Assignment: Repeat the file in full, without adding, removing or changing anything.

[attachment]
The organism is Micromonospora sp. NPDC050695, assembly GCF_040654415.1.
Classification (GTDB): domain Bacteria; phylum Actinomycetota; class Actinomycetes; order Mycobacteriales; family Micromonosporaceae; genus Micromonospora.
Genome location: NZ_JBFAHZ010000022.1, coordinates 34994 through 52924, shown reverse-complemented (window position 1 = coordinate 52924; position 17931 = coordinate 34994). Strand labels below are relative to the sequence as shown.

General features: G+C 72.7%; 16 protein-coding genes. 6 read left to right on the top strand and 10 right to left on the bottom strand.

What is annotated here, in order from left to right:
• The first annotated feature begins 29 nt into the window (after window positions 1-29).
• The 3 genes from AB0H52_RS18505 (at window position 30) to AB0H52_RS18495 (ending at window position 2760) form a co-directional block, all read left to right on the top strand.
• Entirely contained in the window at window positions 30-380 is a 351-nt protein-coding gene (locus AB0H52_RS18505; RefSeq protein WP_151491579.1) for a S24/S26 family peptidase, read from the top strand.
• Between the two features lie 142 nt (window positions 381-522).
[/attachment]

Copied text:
The organism is Micromonospora sp. NPDC050695, assembly GCF_040654415.1.
Classification (GTDB): domain Bacteria; phylum Actinomycetota; class Actinomycetes; order Mycobacteriales; family Micromonosporaceae; genus Micromonospora.
Genome location: NZ_JBFAHZ010000022.1, coordinates 34994 through 52924, shown reverse-complemented (window position 1 = coordinate 52924; position 17931 = coordinate 34994). Strand labels below are relative to the sequence as shown.

General features: G+C 72.7%; 16 protein-coding genes. 6 read left to right on the top strand and 10 right to left on the bottom strand.

What is annotated here, in order from left to right:
• The first annotated feature begins 29 nt into the window (after window positions 1-29).
• The 3 genes from AB0H52_RS18505 (at window position 30) to AB0H52_RS18495 (ending at window position 2760) form a co-directional block, all read left to right on the top strand.
• Entirely contained in the window at window positions 30-380 is a 351-nt protein-coding gene (locus AB0H52_RS18505; RefSeq protein WP_151491579.1) for a S24/S26 family peptidase, read from the top strand.
• Between the two features lie 142 nt (window positions 381-522).